# Fastest way to solve a system of linear equations

I have to solve a system of up to 10000 equations with 10000 unknowns as fast as possible (preferably within a few seconds). I know that Gaussian elimination is too slow for that, so what algorithm is suitable for this task?

All coefficients and constants are non-negative integers modulo p (where p is a prime). There is guaranteed to be only 1 solution. I need the solution modulo p.

A LU decomposition of a $n \times n$ matrix can be computed in $O(M(n))$ time, where $M(n)$ is the time to multiply two $n \times n$ matrices. Therefore, you can find a solution to a system of $n$ linear equations in $n$ unknowns in $O(M(n))$ time. For instance, Strassen's algorithm achieves $M(n) = O(n^{2.8})$, which is faster than Gaussian elimination. See https://en.wikipedia.org/wiki/Invertible_matrix#Blockwise_inversion.

Rather than trying to implement this yourself, I would suggest using a library: e.g., a BLAS library.

• Also reduce modulo p at the end of the computation. – fade2black Jun 11 '17 at 5:17
• @fade2black, actually, it's probably going to be far better to use an implementation that is designed for use with mod p arithmetic (i.e., is reducing mod p at each step, not only at the end). – D.W. Jun 11 '17 at 6:39
• In case the Wikipedia link changes, the reference given there for the $O(M(n))$ result can be found e.g. in section 28.2 of the 3rd edition of Cormen et al, Introduction to Algorithms. Specifically they show the "algorithmic equivalence" between matrix multiplication and matrix inversion. But presumably one can then link matrix inversion and LU decomposition. – Chill2Macht Feb 19 at 20:55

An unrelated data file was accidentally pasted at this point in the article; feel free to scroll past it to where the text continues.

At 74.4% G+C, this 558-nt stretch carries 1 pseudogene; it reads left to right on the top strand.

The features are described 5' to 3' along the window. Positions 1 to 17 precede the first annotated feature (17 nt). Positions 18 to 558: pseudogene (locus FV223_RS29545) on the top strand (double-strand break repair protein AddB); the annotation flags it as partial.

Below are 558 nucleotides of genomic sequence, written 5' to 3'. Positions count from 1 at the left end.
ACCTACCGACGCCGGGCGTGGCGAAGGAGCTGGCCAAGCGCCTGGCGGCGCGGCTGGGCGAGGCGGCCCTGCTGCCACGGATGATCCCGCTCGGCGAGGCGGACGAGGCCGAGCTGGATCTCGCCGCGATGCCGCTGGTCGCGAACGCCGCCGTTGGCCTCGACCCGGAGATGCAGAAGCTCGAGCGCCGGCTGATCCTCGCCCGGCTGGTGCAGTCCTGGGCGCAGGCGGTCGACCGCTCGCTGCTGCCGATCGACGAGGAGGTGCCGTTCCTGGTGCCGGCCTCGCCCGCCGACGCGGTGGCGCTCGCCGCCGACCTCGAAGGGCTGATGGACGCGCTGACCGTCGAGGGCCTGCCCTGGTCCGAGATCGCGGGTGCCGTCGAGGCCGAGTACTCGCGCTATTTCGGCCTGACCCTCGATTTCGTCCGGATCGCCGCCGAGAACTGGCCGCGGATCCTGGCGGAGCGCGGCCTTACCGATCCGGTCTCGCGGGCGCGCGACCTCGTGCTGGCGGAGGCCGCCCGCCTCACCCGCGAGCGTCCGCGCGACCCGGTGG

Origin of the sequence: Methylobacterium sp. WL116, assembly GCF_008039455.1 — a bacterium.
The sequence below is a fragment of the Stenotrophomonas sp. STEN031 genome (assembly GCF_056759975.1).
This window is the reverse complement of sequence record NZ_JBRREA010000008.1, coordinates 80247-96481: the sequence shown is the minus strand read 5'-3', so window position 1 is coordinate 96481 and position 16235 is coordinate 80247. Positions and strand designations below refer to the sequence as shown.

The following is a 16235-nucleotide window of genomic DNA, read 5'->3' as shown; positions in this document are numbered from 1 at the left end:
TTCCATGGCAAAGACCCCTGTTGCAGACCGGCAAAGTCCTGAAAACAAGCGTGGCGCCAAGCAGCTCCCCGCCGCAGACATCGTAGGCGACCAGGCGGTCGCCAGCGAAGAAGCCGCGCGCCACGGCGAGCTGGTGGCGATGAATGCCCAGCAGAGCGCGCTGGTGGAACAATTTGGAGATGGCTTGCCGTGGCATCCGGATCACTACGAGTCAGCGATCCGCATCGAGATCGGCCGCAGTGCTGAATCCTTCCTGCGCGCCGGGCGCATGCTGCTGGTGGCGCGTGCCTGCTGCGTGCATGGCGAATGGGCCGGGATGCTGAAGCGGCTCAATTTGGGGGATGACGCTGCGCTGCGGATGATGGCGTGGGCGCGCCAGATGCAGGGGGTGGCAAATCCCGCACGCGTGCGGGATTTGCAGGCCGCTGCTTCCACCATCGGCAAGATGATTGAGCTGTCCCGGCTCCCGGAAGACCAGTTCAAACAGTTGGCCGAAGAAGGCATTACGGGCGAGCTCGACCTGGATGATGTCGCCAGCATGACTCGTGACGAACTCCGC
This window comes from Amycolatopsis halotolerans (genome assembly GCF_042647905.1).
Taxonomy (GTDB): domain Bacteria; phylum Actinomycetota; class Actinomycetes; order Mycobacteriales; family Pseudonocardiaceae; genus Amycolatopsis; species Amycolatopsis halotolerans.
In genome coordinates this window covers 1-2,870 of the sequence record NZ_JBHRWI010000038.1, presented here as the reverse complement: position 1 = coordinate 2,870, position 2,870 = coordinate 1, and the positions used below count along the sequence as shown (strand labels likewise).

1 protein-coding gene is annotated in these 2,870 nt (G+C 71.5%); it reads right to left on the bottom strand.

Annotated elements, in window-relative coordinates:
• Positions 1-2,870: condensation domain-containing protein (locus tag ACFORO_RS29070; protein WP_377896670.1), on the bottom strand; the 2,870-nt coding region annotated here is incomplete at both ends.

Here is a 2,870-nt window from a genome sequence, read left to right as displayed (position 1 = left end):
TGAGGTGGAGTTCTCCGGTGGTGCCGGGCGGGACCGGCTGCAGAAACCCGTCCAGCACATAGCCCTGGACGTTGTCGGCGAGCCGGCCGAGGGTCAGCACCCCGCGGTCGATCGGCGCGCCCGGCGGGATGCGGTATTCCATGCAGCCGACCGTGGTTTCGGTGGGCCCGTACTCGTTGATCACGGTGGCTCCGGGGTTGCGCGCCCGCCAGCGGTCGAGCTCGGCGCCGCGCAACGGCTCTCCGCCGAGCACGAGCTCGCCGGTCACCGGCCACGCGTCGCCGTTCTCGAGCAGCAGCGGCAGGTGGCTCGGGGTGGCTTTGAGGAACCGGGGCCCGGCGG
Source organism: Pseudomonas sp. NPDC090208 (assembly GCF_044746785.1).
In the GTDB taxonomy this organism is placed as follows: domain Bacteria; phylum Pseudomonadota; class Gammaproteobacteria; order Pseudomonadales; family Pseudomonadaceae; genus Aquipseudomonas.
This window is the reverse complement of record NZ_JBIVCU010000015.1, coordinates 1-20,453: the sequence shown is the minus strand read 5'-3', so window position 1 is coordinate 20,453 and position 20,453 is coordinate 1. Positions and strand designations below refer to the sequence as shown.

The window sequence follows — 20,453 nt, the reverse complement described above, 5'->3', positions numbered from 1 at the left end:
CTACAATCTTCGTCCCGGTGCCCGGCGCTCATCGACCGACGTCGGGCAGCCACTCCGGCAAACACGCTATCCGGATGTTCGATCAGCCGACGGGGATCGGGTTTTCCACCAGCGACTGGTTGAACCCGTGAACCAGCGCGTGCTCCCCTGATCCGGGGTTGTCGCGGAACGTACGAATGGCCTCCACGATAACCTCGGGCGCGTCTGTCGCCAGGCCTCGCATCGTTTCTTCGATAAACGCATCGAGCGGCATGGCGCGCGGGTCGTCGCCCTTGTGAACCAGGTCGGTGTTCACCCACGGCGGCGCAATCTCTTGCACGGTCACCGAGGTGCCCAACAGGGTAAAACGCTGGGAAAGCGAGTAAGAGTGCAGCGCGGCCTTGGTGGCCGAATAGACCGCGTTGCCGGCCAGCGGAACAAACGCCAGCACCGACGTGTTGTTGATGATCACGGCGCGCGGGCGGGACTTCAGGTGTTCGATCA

There is what you want to achieve, and there is reality, and sometimes they are in conflict. First you check if your problem is a special case that can be solved quicker, for example a sparse matrix. Then you look for faster algorithms; LU decomposition will end up a bit faster. Then you investigate what Strassen can do for you (which is not very much; it can save 1/2 the operations if you multiply the problem size by 32).

And then you use brute force. Use a multi-processor system with multiple threads. Use available vector units. Arrange your data and operations to be cache friendly. Investigate what is the fastest way to do calculations modulo p for some fixed p. And you can often save operations by not doing operations modulo p (result in the range 0 ≤ result < p) but a bit more relaxed (for example result in the range -p < result < p).

The best way to solve big linear equations is to use parallelisation or somehow to distribute computations among CPUs or so.

See CUDA, OpenCL, OpenMP.

A lot of people suggests Strassen's algorithm but it has a very big hidden constant which makes it inefficient.

By the way: your linear equations might be very sparse(a lot of zeros), there are few very neat optimisations to solve them in parallel.

• The matrix size is 10,000 by 10,000 so I assume Strassen would be able to save something. Just not very much. – gnasher729 Jun 14 '17 at 18:16
• @gnasher729 I've some doubts, Alex Stapanov in one of his lectures it is mentioned that Boing was using Strassen's algorithm for really big matrices(1Mx1M afair) and they were unhappy with performance. But I think this info is kinda outdated for modern hardware. – Oleg Kovalov Jun 14 '17 at 18:38